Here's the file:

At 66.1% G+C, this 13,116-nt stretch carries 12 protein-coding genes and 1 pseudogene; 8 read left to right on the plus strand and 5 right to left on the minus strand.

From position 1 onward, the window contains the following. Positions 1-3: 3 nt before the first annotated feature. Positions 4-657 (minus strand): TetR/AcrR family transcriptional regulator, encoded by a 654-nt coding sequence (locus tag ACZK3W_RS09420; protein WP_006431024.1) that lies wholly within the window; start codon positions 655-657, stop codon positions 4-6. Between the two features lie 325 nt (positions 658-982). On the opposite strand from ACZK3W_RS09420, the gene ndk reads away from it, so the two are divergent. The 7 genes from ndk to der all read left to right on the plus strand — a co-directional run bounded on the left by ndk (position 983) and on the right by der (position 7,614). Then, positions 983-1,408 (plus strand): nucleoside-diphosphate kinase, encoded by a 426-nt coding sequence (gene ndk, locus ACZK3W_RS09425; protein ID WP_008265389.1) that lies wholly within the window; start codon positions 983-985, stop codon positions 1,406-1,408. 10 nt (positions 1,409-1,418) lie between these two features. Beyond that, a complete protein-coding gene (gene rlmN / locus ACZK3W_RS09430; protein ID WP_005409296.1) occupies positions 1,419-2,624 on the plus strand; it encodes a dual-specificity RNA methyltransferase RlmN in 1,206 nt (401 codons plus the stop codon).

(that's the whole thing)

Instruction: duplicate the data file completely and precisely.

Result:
At 66.1% G+C, this 13,116-nt stretch carries 12 protein-coding genes and 1 pseudogene; 8 read left to right on the plus strand and 5 right to left on the minus strand.

From position 1 onward, the window contains the following. Positions 1-3: 3 nt before the first annotated feature. Positions 4-657 (minus strand): TetR/AcrR family transcriptional regulator, encoded by a 654-nt coding sequence (locus tag ACZK3W_RS09420; protein WP_006431024.1) that lies wholly within the window; start codon positions 655-657, stop codon positions 4-6. Between the two features lie 325 nt (positions 658-982). On the opposite strand from ACZK3W_RS09420, the gene ndk reads away from it, so the two are divergent. The 7 genes from ndk to der all read left to right on the plus strand — a co-directional run bounded on the left by ndk (position 983) and on the right by der (position 7,614). Then, positions 983-1,408 (plus strand): nucleoside-diphosphate kinase, encoded by a 426-nt coding sequence (gene ndk, locus ACZK3W_RS09425; protein ID WP_008265389.1) that lies wholly within the window; start codon positions 983-985, stop codon positions 1,406-1,408. 10 nt (positions 1,409-1,418) lie between these two features. Beyond that, a complete protein-coding gene (gene rlmN / locus ACZK3W_RS09430; protein ID WP_005409296.1) occupies positions 1,419-2,624 on the plus strand; it encodes a dual-specificity RNA methyltransferase RlmN in 1,206 nt (401 codons plus the stop codon).